In and around the milking parlour various items of electrical equipment with different loads give rise to different voltage drops in the cables supplying them. This causes neutral to earth voltages leading to stray electricity.

In situations without equipotential bonding, only the milking machine and stalls are connected back to the earth wire in the electric motor, which is in turn connected to the main earth. Therefore any voltages that have to be distributed over the ground surfaces at the earth can affect the area in and around the parlour. By connecting the floor and metal parts of the parlour together the parlour and its immediate surrounds are all kept at the same potential.

Isolation of the milking machine and any of the metalwork around the parlour from the earth system is unsafe for humans and is not practical because of the array of electrically operated equipment in modern parlours. As well as that, isolation is not a fully effective method of controlling stray voltage.

Preventing or minimizing Stray Electricity

In order to minimize stray voltage a high standard of electrical installation is required. All electrical installations in milking parlours should comply with the ETCI (Electro-Technical Council of Ireland) rules for agricultural and horticultural premises. Engage an electrical contractor to carry out the work. The ESB booklet “Farm Well…Farm Safely” outlines the types of fittings and the standard of installation required. Little or no maintenance will be required if things are done properly, although regular checking is recommended. On many farms electrical installations are poorly maintained. Temporary makeshift repairs are common, often using electrical fittings unsuited to outdoor or damp conditions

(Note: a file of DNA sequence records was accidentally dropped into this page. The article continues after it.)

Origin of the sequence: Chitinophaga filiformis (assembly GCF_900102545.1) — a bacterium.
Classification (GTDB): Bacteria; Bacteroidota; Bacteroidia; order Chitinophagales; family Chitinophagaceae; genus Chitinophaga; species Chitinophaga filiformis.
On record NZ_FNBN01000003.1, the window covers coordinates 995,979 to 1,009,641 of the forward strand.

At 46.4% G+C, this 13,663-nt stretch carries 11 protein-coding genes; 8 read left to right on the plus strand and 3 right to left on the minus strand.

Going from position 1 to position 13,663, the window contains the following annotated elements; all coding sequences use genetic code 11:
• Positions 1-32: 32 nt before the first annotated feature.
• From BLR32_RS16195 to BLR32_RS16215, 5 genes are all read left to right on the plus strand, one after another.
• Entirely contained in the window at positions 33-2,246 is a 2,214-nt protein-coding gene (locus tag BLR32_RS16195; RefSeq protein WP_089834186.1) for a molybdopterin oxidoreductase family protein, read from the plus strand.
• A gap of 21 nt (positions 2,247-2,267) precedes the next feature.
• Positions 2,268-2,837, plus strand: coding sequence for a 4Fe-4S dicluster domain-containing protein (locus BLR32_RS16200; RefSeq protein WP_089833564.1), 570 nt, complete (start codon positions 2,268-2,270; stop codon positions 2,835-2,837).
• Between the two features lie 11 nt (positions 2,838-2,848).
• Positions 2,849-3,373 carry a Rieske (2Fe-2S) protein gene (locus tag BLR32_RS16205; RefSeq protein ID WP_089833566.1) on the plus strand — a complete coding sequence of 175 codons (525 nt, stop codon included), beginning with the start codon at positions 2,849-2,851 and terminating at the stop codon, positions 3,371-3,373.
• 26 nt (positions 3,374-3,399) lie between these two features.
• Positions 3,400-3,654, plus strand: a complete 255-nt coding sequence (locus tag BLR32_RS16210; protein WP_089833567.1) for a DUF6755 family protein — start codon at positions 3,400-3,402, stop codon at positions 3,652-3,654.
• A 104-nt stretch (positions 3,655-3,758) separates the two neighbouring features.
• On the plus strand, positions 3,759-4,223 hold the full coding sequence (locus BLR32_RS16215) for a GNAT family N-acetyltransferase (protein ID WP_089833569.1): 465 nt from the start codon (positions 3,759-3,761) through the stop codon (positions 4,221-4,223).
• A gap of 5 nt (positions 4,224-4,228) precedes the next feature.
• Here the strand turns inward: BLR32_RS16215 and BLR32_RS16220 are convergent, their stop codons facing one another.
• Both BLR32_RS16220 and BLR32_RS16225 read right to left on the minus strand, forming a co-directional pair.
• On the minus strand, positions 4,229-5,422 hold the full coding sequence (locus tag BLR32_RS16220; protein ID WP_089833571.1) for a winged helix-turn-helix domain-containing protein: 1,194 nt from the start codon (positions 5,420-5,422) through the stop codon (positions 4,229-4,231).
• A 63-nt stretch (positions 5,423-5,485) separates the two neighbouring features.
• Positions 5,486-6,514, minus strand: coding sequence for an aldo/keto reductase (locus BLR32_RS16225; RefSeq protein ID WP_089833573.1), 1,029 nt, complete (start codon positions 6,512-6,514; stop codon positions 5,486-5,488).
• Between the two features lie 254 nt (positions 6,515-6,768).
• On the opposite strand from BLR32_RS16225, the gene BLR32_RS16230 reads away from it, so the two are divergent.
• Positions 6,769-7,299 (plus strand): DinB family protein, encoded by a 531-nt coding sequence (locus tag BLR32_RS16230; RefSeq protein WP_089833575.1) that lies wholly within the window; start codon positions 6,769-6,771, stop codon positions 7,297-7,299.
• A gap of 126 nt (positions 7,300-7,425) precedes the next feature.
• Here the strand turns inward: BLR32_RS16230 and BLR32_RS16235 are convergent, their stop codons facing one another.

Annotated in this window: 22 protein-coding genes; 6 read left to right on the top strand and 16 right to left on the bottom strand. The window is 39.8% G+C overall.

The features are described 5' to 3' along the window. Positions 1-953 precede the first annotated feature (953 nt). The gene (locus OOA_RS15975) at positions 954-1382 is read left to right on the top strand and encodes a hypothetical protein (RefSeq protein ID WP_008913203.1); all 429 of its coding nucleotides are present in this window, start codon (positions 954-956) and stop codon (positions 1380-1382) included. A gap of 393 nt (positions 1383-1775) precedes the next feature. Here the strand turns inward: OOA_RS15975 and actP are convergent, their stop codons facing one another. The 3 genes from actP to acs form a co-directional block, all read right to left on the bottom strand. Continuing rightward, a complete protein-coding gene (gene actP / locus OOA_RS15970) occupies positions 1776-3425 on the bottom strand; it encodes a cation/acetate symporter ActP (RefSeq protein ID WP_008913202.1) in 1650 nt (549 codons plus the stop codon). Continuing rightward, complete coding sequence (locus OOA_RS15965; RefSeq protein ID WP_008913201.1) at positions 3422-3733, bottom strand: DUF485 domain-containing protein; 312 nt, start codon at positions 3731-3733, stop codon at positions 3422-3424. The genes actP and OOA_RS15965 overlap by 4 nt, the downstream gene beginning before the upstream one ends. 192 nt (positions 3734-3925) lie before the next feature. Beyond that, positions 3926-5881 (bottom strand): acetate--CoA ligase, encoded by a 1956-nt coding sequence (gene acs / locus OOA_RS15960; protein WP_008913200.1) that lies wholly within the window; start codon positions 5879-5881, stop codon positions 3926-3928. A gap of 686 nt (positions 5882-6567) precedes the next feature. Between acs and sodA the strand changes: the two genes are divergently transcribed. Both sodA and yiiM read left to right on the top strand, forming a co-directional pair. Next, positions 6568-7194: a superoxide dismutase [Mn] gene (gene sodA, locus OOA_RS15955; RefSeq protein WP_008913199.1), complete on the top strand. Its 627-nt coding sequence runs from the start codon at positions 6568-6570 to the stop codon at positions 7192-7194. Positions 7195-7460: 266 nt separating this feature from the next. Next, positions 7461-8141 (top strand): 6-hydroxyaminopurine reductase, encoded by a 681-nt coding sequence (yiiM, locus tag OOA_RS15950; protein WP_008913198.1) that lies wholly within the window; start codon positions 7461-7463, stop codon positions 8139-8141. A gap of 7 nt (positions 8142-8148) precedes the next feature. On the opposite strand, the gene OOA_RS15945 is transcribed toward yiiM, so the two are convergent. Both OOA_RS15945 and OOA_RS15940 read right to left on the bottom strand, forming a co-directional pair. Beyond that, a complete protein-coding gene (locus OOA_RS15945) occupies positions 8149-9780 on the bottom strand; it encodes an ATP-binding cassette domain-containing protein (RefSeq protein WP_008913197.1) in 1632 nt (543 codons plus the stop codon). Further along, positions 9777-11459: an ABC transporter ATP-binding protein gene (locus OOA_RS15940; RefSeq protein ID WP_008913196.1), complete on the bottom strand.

A good standard of electrical installation is the first step in preventing a stray voltage problem. If the electrical installation is not up to standard, problems such as insulation breakdown on wiring and fittings can cause fault currents to earth causing stray electricity. This poses a threat to human safety as well. Get this potential source of stray voltage out of the way before any attempts are made to locate the source of a suspected problem.

Equipotential Bonding

The most permanent solution to stray electricity is to connect (bond) all metallic cow and milker contact objects in the parlour and the dairy together to form an equipotential cage. Independent bonding of each major object to a bonding busbar is advisable. This is normally done using “4 square” (4mm2 cross-sectional area) earth wire (green/yellow PVC coated) and special non-corroding bonding straps. Bonding wires should be looped from item to item and then connected to the bonding busbar. The busbar is connected back to the earth in the distribution board.

The bonding is only as good as the soundness of the electrical connections between all the items that are joined together. If the metal is dirty or corrosion takes place the resistance of the connection will not allow these small currents to flow and bring everything to the same potential. There is definitely a need for a very high standard of installation and maintenance where equipotential bonding is concerned.

An earth rod should be provided outside the parlour or dairy and joined to the bonding busbar by a labeled 10mm2 earth wire. Provide the earth rod with a non-corroding secure attachment. It is essential that any connection to an earth rod is well constructed and protected from disconnection.

In the interests of reducing stray voltage to a minimum it is recommended that a metal equipotential grid is located in the floors of milking parlours. The floor is a conducting surface and the metal grid allows it to be bonded to the rest of the equipment in the parlour.